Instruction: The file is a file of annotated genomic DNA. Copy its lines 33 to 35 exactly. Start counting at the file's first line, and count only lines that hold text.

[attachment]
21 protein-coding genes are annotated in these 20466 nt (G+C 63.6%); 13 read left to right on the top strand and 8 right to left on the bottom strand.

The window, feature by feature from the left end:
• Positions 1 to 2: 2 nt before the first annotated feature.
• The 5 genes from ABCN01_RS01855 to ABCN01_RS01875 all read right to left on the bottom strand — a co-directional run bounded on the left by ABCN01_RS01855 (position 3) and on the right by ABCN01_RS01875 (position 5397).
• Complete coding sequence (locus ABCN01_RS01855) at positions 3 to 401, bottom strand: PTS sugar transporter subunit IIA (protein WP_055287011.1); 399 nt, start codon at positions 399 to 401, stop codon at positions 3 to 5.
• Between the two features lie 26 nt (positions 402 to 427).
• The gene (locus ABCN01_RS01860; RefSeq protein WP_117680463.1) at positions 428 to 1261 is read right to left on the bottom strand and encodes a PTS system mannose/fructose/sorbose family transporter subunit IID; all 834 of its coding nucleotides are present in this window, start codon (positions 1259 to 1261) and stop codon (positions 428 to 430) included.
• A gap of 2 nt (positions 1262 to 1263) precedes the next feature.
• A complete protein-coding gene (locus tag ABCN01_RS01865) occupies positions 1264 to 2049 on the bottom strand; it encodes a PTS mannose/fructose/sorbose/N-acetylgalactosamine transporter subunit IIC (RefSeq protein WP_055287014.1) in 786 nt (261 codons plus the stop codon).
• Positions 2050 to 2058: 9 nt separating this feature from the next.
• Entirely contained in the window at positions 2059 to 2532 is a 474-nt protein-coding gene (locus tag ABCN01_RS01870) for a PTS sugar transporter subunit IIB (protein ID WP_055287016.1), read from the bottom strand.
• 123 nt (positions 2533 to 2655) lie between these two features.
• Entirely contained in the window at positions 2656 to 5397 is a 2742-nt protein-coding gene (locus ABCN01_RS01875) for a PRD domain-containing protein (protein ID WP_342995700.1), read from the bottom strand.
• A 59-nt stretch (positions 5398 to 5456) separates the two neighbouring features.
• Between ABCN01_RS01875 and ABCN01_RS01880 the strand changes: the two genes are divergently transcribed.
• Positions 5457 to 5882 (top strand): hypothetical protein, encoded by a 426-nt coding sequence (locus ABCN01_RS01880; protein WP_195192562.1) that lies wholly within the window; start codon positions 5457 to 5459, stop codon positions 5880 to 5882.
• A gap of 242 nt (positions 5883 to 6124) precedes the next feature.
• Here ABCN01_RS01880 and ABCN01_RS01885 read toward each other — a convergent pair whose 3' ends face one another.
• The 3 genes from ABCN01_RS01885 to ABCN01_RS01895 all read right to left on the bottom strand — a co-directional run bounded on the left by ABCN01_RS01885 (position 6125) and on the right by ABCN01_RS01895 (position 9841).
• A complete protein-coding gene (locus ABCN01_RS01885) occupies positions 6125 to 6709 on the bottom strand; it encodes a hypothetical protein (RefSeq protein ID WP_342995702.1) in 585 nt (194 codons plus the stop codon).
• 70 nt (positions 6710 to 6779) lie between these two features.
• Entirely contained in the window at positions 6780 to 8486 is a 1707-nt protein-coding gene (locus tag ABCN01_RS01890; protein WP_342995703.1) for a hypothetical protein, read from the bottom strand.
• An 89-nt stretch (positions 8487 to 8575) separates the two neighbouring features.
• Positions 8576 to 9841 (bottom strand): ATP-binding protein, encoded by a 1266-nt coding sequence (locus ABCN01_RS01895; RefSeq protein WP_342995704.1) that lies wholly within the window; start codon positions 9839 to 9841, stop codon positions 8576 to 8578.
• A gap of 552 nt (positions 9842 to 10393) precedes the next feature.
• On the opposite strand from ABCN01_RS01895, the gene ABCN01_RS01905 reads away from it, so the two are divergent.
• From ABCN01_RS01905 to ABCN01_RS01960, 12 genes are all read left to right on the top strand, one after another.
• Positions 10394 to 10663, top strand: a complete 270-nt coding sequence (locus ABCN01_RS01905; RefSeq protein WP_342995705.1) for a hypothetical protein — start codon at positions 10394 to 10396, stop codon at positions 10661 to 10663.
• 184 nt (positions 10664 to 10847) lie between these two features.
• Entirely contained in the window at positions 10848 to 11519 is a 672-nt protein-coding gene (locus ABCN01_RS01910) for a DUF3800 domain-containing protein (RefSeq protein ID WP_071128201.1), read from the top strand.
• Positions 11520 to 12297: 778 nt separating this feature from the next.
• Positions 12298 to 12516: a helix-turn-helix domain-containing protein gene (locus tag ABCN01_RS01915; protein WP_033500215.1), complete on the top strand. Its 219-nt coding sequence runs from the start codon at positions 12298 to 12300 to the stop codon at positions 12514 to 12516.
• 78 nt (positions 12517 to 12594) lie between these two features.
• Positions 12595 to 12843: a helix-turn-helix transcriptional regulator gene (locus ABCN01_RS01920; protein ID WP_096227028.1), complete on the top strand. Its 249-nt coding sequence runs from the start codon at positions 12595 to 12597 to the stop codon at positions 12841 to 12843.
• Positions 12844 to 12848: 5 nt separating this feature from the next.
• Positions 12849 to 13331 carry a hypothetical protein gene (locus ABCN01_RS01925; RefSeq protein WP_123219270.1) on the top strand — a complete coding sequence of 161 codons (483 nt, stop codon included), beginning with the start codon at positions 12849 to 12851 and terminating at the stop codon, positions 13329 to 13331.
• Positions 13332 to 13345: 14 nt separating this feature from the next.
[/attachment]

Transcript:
• 78 nt (positions 12517 to 12594) lie between these two features.
• Positions 12595 to 12843: a helix-turn-helix transcriptional regulator gene (locus ABCN01_RS01920; protein ID WP_096227028.1), complete on the top strand. Its 249-nt coding sequence runs from the start codon at positions 12595 to 12597 to the stop codon at positions 12841 to 12843.
• Positions 12844 to 12848: 5 nt separating this feature from the next.